*Irony, dipshit.

One last thing

If you do have an obsession, and it’s not your job, what are you doing to rectify that situation? Because if you have one all-consuming passion and it’s not what you do all day, every day, and the thing that you do do all day every day keeps you from that passion, that sucks.

It sucks to be in that situation. And you can write a manifesto and you can think you’re “taking back the word” and you can convince yourself the people you work with who love what they’re doing and can’t believe somebody’s paying them to do it are pitiable, but at the end of the day you’re the one being kept from doing the thing you really love by having to do something you merely tolerate because you have two kids and an oppressive mortgage.

My ideal laptop

In which I want the moon on a stick, I do.

As I browse around fantasy-laptop-shopping, I see lots of laptops which have features that I really, really want, but I’ve never found one laptop that has everything. So I’m going to outline the spec I want, comprised entirely of things that are either available in current laptops or, at least, announced and imminent parts.

Currently I have a late-2009 15” MacBook Pro, which has a 2.53Ghz Core 2 Duo CPU, and has been upgraded with 8GB of RAM and a 512GB Crucial m4 SSD. I also have access to a 17” HP Envy, on loan from my last employer while I am doing some freelance work for them.

I do most of my own development, including open source stuff and some speculative projects, on the MacBook, using Parallels 7 to virtualise Windows 7, because when I had it running under Snow Leopard’s Boot Camp it kept blue-screening at inopportune moments. Like five minutes from the end of my presentation at DDD SouthWest 2011.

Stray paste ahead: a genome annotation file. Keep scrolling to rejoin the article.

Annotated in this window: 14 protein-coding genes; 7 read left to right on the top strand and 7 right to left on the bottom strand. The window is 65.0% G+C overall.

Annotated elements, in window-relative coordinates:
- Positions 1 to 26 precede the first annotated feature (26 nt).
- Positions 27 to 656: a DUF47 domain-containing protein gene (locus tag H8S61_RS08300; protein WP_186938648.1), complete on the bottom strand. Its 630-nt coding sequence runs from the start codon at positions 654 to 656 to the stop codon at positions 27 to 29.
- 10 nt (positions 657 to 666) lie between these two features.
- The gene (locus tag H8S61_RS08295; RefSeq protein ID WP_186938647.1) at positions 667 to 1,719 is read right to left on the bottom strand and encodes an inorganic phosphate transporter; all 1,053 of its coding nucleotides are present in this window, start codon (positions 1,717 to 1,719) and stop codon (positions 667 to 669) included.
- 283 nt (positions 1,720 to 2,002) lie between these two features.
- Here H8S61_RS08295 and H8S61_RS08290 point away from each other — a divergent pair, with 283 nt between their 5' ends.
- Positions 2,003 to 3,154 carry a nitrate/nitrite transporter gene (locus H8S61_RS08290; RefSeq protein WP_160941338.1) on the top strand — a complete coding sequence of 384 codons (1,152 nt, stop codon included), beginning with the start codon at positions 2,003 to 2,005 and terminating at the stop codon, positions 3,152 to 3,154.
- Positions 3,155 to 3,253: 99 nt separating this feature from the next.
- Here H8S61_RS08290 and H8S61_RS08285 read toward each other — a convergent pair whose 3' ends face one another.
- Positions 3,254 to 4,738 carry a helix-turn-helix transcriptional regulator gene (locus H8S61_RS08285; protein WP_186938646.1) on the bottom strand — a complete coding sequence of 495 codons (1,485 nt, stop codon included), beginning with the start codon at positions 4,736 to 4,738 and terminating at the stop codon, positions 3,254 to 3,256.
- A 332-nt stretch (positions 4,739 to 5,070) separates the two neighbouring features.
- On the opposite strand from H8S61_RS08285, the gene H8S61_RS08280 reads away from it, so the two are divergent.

The MacBook also gets used for most of my speaking engagements, although I have been known to use the Envy when I’m talking about Azure because I’m not sure about running the Azure Emulator inside an emulator.

The Spec

Form factor

I’m happy with the size and weight of the MacBook Pro, although obviously thinner and lighter is always welcome. Remains to be seen whether those Air-style MacBook Pro rumours are true or not. The other good thing about Macs is their small, light power supplies. The brick that comes with the Envy seems to weigh almost as much as the laptop itself, and it insists on you dragging the three-pronged not-quite-a-kettle lead around too. It all adds to the mass and bulk, especially on long trips to overseas conferences. Just make it as thin and light as you can; whatever it adds to the cost I’ll easily make up in savings on chiropractic bills.


I’m running Visual Studio 2010 and 2011, plus SQL Server 2008 R2 and 2012 and IIS 7.5 or IIS 8 running as services, and emulators for Azure and Windows Phone and VMs for Linux and suchlike, and a whole bunch of other cool beta stuff because I’m an incurable neophile, so I want a beefy CPU. I’m thinking Intel Core i7-3820QM, which is supposed to be available next month and is based on the new 22nm Ivy Bridge architecture. Shouldn’t be too much of a problem to get that.

Hard disk

Needs to be solid-state, obviously. In pure fantasy-land, I’d have a pair of 512GB SSDs set up in RAID/0, but I’d settle for one 512GB SSD (which I already own) and a 750GB Seagate Momentus XT secondary drive. So two drive bays, obviously.

Before we move on, let me just suggest one extra thing: can I get an easily-accessible HDD/SDD caddy system for the primary drive (maybe a bit like a PCMCIA), so I can switch between operating systems by swapping drives? That would be awesome.


The Lenovo ThinkPad W520 is the existing example here: you can spec that up with 32GB of RAM. That should do it. But can I please have that in a laptop that weighs less than my head? And a tip: if adding 24GB of RAM to your default 8GB spec in your “Configure your laptop” page costs more than buying 32GB of compatible RAM from Crucial, guess which I’m going to do? Yeah.